The Lancang-Mekong River is being decimated by hundreds of tributary and mainstream hydroelectric projects from the Tibetan Plateau in China to Lower Sesan in Cambodia. On the Mekong, the Laos Government has constructed the majority of these projects and it is planning even more. But why does it only focus on hydroelectric power plants (HPP’s)? What about other renewable energy sources? Can Nam Ngum solar replace Mekong hydro?
The Business & Human Rights Resource Centre has published a report looking at the human rights due diligence performance of the renewables industry and examined individual generation methods. The report finds that, while the solar sector is not top of the sad list, its vest also isn’t completely unstained.
Using an application based on resource data and country-specific techno-economic inputs, a report has analyzed the costs of developing utility scale renewables in Southeast Asia and found abundant, cost-competitive potential.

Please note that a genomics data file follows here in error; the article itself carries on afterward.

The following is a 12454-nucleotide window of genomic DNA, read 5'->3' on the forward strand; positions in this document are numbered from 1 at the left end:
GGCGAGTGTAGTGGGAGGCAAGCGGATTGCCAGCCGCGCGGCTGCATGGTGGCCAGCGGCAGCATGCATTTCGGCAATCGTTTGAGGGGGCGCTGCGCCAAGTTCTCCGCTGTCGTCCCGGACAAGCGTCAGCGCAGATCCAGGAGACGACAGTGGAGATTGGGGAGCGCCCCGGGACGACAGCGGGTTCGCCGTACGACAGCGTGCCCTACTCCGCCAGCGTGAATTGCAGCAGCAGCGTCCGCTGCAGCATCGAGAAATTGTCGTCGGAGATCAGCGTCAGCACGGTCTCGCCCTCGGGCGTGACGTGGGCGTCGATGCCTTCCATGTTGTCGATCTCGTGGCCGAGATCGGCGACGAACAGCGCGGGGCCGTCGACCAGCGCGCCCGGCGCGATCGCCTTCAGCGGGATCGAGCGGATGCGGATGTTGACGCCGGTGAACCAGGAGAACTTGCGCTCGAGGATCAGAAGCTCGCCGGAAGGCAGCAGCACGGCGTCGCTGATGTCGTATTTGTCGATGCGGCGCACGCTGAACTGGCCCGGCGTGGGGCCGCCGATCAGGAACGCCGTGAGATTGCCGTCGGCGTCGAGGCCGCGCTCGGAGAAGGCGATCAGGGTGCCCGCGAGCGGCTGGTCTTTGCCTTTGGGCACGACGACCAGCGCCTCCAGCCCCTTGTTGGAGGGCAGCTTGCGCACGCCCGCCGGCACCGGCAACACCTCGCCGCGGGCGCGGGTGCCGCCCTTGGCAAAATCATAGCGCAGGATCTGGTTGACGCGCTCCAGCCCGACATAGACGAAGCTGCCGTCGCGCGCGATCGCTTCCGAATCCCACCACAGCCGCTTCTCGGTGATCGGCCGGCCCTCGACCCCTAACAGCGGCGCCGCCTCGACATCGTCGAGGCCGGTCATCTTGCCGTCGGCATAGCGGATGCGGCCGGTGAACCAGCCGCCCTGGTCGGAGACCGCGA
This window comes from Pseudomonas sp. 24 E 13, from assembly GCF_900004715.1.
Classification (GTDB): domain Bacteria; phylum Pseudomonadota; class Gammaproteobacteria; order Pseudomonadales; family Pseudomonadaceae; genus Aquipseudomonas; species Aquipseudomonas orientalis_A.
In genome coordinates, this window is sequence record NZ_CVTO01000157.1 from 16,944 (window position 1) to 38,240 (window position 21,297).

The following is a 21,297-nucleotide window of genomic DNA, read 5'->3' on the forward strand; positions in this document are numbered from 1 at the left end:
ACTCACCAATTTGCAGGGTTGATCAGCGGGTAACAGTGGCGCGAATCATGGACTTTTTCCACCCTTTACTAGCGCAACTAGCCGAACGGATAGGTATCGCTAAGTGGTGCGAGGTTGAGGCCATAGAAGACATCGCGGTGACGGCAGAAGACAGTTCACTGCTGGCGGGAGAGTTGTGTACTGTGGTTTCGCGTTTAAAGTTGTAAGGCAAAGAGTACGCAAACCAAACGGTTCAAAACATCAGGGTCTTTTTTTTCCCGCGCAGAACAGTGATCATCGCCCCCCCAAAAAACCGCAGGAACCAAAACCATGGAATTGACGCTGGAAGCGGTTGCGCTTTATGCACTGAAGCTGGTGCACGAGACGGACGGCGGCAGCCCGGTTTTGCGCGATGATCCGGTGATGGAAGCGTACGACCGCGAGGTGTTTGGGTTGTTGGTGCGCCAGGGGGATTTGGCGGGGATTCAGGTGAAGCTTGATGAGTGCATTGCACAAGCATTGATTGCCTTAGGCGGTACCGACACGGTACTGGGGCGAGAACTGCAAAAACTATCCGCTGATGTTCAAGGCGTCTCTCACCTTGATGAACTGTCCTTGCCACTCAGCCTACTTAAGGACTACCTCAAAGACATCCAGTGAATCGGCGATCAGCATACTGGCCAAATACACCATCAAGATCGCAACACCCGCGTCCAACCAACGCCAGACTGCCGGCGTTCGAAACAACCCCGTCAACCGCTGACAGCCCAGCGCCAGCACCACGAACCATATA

The bank continues its involvement in Thailands largest IPP B.Grimm, which is set to grow its renewable energy portfolio. According to ADB, the green bond proceeds will go to nine operational solar PV plants with a cumulative rating of 67.7 MW, and 30.8 MW that are currently still under construction.
The International Renewable Energy Agency wants to unlock the PV potential of the Asia-Pacific region with technical and planning support. It says a better flow of knowledge is needed to close the gap on a regional aim of generating 23% of energy from renewables by 2025.
The 10 members of the Association of Southeast Asian Nations (ASEAN) are on track to make solar and other renewables account for 23% of the region’s total primary energy supply (TPES) by 2025, but governments will need to create better policy and investment frameworks to make it happen, according to the International Renewable Energy Agency (IRENA).